How are your Advisory Fees?
Updated: Nov 3, 2018
How are your Advisory Fees?
Each year I do a competitive analysis to see where my strengths lay against others in my profession. So, I started looking at my competitors to see what it is that I am doing differently in hopes that I might come to a revelation of sorts that could help me in gaining more business. I started my research by looking at the regulatory filings of other firms in the Lubbock area, and what I found was astonishing. Astonishing is the wrong word – what I found was appalling, at best.
I hate to speak ill of other’s business practices, but when it comes to being overcharged for services, I can’t help but speak out. Folks, too many of you are paying way too much for your advisory services. I am going to be as blunt as possible because beating around the bush just isn’t going to work here.
First of all, if you are working with a broker-dealer, you’re getting fleeced regardless of what you think you are paying or not paying – read some of my previous blog posts: The Price of Free; and Why Put Up with It?. The hidden fees in front-end loads, back-end loads, sales charges, commissions, kick-backs, etc. should make you sick. Conversely, If you’re working with a fee-only advisor and you’re paying more than 1.00% to them for managing your investments, then you may be getting fleeced too.
Here’s Why I Say This
The Investment research giant Morningstar found that investment managers help to add an extra 1.82% to client portfolio returns. They call this metric gamma (other metrics are labeled alpha, beta, etc. so they stuck with the Greek letter naming convention.) You may read more about the gamma metric in my past blog post: Still Wondering if I’m Worth It?.
While reading through the amount charged by my competitors for investment management I found that some are charging 1.50% and a great many are charging an outrageous fee of 2.00% of assets under management (AUM). Please excuse me while I throw-up a little in my mouth.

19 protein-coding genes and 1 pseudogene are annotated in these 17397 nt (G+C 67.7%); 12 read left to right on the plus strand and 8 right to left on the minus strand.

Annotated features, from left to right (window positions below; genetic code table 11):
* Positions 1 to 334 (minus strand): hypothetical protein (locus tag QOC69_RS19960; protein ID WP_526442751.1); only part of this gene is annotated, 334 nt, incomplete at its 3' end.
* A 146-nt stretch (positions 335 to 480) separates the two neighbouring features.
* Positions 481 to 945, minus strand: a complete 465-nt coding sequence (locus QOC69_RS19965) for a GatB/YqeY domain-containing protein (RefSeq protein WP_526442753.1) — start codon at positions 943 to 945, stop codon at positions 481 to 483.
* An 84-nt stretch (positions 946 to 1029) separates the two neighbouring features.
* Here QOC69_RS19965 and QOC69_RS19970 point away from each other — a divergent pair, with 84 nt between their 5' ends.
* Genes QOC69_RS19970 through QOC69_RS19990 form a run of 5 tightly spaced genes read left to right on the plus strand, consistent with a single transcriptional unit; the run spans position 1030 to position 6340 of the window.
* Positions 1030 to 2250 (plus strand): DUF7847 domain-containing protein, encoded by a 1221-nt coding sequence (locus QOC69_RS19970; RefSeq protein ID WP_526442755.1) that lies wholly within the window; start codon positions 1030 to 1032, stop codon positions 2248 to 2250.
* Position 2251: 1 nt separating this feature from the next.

The following hypothetical chart shows what growth can look like given the various fee levels:
What’s truly noticeable here is that for those who are paying 2.00% of the value of their assets, are actually worse off than if they managed their own investments, all other things being equal beyond the management fee. In fact, those paying 2.00% actually end up losing out on a little more than 5% of the returns they would receive after 30 years of doing it themselves. On the other hand, by paying only a 1.00% fee, those individuals have the potential to see over 26% more value in their portfolio over a 30 year period than if they had done it themselves.
2% May Not Be That Bad
If your advisor is charging you 2% and they are also providing other services for that fee, then it may be justified. Some advisors may offer tax preparation or bookkeeping services while others offer what is known as a concierge service where they will handle your bills, negotiate car purchases or leases, and even help you to plan a vacation. In those cases a 2% fee may be justified because your time may be very valuable and these services allow you to earn more while outsourcing mundane tasks. But if all you are receiving is investment management and financial planning, then you’re getting hosed in the pocketbook, it’s as simple as that.
Read the Fine Print
Every year the Securities and Exchange Commission requires that investment advisors provide regulatory filings to their clients – they are known as the ADV parts 2A and 2B. Most clients rarely read through these filings because they are long, boring, and filled with jargon, but I encourage you to read through it this year and pay particularly close attention to the section labeled Item 5: Fees and Compensation. Then, if your advisor’s highest fee level is above 1.00%, give me a call and let’s get you into something better. After all, I could help your portfolio grow 26% larger!